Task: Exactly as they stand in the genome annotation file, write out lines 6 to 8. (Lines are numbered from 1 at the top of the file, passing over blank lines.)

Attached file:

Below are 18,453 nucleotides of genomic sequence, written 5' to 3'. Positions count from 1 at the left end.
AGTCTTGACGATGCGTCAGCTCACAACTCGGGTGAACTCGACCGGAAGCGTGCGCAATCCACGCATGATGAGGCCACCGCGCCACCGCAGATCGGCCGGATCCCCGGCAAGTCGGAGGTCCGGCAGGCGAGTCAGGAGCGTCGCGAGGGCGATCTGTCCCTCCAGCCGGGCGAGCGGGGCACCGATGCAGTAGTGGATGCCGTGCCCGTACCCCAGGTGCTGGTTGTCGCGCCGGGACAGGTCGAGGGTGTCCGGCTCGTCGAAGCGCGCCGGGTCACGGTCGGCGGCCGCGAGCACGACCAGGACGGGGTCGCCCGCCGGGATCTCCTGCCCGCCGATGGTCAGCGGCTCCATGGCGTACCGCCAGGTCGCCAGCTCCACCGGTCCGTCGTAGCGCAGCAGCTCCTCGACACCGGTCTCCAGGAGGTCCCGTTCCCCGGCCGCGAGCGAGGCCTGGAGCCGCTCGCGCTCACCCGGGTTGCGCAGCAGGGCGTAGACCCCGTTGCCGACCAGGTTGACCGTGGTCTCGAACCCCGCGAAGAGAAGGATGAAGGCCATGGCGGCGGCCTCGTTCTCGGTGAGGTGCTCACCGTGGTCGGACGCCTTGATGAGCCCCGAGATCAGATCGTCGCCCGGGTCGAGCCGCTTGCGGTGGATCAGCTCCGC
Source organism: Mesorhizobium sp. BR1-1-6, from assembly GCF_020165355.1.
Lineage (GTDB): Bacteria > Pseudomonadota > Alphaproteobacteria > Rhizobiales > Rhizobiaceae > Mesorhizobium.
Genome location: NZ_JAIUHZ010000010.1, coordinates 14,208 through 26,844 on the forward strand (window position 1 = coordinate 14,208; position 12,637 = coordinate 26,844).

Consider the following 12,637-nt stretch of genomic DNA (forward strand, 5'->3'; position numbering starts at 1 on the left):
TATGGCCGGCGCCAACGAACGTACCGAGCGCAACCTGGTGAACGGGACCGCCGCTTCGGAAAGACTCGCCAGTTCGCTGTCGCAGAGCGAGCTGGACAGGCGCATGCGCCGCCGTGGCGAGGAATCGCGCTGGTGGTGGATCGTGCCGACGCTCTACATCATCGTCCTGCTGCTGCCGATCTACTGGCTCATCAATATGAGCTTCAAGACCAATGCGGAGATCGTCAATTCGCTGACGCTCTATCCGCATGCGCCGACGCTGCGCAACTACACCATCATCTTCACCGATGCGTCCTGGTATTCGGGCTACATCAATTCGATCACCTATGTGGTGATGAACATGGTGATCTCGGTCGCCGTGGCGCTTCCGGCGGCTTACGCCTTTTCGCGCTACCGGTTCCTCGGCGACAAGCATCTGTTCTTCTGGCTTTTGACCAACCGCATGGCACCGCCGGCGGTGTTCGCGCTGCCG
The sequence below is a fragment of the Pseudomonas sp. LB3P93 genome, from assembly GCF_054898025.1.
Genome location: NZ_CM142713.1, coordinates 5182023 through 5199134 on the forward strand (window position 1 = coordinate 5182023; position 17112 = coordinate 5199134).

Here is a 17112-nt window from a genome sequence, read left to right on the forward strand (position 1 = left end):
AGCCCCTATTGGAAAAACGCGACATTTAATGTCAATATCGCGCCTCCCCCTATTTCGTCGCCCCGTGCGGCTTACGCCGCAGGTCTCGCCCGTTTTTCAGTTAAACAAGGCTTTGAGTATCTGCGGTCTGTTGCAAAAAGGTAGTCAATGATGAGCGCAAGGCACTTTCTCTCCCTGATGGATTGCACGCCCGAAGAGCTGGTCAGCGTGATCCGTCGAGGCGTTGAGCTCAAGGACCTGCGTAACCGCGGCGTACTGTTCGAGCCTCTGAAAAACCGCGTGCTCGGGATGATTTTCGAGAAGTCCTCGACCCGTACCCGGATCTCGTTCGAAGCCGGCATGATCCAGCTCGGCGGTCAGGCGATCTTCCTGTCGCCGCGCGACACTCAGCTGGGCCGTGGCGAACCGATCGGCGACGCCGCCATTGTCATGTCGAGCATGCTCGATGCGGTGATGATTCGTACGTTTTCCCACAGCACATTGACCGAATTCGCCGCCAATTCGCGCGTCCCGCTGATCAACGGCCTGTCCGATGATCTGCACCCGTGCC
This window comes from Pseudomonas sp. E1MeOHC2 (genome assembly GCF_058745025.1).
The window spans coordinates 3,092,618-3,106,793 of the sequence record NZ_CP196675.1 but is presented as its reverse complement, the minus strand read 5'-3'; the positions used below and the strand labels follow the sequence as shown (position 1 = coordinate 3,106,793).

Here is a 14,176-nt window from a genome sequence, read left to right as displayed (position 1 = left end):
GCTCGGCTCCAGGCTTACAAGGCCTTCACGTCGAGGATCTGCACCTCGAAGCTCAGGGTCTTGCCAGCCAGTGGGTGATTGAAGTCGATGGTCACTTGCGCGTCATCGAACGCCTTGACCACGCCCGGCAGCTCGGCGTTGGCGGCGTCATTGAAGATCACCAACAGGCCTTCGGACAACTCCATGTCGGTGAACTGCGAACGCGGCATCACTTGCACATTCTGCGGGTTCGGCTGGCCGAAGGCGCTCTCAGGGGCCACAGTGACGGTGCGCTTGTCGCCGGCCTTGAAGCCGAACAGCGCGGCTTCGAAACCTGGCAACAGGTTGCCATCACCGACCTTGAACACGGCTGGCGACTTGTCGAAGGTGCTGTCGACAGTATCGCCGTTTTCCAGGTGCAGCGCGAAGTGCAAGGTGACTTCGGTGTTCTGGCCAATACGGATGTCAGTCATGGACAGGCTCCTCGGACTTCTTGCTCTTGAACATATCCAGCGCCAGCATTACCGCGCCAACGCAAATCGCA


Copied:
Consider the following 12,637-nt stretch of genomic DNA (forward strand, 5'->3'; position numbering starts at 1 on the left):
TATGGCCGGCGCCAACGAACGTACCGAGCGCAACCTGGTGAACGGGACCGCCGCTTCGGAAAGACTCGCCAGTTCGCTGTCGCAGAGCGAGCTGGACAGGCGCATGCGCCGCCGTGGCGAGGAATCGCGCTGGTGGTGGATCGTGCCGACGCTCTACATCATCGTCCTGCTGCTGCCGATCTACTGGCTCATCAATATGAGCTTCAAGACCAATGCGGAGATCGTCAATTCGCTGACGCTCTATCCGCATGCGCCGACGCTGCGCAACTACACCATCATCTTCACCGATGCGTCCTGGTATTCGGGCTACATCAATTCGATCACCTATGTGGTGATGAACATGGTGATCTCGGTCGCCGTGGCGCTTCCGGCGGCTTACGCCTTTTCGCGCTACCGGTTCCTCGGCGACAAGCATCTGTTCTTCTGGCTTTTGACCAACCGCATGGCACCGCCGGCGGTGTTCGCGCTGCCG
The sequence below is a fragment of the Pseudomonas sp. LB3P93 genome, from assembly GCF_054898025.1.